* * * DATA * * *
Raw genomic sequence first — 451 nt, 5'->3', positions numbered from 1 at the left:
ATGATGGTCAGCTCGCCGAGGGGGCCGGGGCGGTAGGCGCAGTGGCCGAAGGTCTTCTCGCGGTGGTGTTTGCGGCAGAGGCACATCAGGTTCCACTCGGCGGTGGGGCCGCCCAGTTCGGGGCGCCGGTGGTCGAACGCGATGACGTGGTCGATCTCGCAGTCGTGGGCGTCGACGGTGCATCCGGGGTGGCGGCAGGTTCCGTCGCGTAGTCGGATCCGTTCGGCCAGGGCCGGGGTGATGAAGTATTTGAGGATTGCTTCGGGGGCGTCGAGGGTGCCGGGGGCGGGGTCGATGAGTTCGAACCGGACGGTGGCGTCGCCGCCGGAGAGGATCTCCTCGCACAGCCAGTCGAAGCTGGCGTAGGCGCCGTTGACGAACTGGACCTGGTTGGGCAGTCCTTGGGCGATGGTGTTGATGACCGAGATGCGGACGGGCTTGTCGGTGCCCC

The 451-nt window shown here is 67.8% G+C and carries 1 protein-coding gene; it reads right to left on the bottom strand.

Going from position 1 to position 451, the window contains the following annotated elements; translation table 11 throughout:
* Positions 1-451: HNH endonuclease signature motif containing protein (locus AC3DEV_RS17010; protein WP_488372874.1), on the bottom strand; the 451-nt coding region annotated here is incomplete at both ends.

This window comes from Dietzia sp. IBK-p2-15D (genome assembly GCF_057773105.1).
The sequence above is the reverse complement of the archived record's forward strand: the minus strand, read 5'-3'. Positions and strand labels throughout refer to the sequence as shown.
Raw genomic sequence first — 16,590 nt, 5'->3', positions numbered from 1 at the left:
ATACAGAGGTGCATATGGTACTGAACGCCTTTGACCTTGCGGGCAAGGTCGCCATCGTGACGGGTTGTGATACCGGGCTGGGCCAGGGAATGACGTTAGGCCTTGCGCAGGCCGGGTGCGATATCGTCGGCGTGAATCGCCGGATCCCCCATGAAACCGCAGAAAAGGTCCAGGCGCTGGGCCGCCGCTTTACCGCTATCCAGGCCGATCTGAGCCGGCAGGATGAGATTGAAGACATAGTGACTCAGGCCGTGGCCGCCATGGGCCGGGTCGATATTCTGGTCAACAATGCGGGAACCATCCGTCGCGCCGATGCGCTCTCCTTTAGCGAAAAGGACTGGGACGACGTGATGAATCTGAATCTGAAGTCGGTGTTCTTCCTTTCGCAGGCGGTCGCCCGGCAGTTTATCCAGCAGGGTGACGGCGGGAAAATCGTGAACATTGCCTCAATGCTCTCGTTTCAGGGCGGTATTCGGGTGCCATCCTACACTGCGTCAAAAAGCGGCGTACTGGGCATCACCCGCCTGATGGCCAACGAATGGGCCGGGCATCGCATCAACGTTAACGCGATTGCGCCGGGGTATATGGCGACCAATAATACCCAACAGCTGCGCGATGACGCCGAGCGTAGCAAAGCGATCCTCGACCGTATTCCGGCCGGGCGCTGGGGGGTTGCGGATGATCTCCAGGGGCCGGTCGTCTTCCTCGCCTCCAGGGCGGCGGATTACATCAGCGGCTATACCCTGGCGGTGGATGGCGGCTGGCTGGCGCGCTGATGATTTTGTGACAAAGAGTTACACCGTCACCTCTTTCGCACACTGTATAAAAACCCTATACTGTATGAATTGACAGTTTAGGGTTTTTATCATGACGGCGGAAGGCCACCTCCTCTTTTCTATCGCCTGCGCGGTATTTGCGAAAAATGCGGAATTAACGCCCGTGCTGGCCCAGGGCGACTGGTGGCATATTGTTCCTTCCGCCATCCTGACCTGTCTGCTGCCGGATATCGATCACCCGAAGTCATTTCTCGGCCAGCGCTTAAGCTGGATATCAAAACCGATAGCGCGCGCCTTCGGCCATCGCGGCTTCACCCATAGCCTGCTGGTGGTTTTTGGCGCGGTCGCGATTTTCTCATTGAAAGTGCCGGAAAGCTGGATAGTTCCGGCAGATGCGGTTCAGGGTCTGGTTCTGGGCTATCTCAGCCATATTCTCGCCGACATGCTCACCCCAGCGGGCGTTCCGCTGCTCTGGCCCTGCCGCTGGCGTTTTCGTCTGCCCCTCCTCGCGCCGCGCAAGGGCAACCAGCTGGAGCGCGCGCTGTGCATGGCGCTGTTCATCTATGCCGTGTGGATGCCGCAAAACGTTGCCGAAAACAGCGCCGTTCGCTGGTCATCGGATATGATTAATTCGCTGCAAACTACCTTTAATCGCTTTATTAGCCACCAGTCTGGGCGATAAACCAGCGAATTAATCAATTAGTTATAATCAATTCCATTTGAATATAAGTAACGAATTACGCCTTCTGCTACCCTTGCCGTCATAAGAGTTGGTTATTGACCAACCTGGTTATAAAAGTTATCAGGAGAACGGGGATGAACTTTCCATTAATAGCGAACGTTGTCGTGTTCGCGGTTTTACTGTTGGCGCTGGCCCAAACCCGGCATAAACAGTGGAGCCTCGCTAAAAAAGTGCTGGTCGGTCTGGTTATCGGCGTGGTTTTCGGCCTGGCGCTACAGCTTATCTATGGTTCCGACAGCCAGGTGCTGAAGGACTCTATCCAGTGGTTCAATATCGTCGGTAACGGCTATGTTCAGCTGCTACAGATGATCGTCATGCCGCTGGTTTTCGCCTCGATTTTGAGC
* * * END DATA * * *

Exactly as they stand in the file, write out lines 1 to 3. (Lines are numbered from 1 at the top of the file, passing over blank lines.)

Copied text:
Raw genomic sequence first — 451 nt, 5'->3', positions numbered from 1 at the left:
ATGATGGTCAGCTCGCCGAGGGGGCCGGGGCGGTAGGCGCAGTGGCCGAAGGTCTTCTCGCGGTGGTGTTTGCGGCAGAGGCACATCAGGTTCCACTCGGCGGTGGGGCCGCCCAGTTCGGGGCGCCGGTGGTCGAACGCGATGACGTGGTCGATCTCGCAGTCGTGGGCGTCGACGGTGCATCCGGGGTGGCGGCAGGTTCCGTCGCGTAGTCGGATCCGTTCGGCCAGGGCCGGGGTGATGAAGTATTTGAGGATTGCTTCGGGGGCGTCGAGGGTGCCGGGGGCGGGGTCGATGAGTTCGAACCGGACGGTGGCGTCGCCGCCGGAGAGGATCTCCTCGCACAGCCAGTCGAAGCTGGCGTAGGCGCCGTTGACGAACTGGACCTGGTTGGGCAGTCCTTGGGCGATGGTGTTGATGACCGAGATGCGGACGGGCTTGTCGGTGCCCC

The 451-nt window shown here is 67.8% G+C and carries 1 protein-coding gene; it reads right to left on the bottom strand.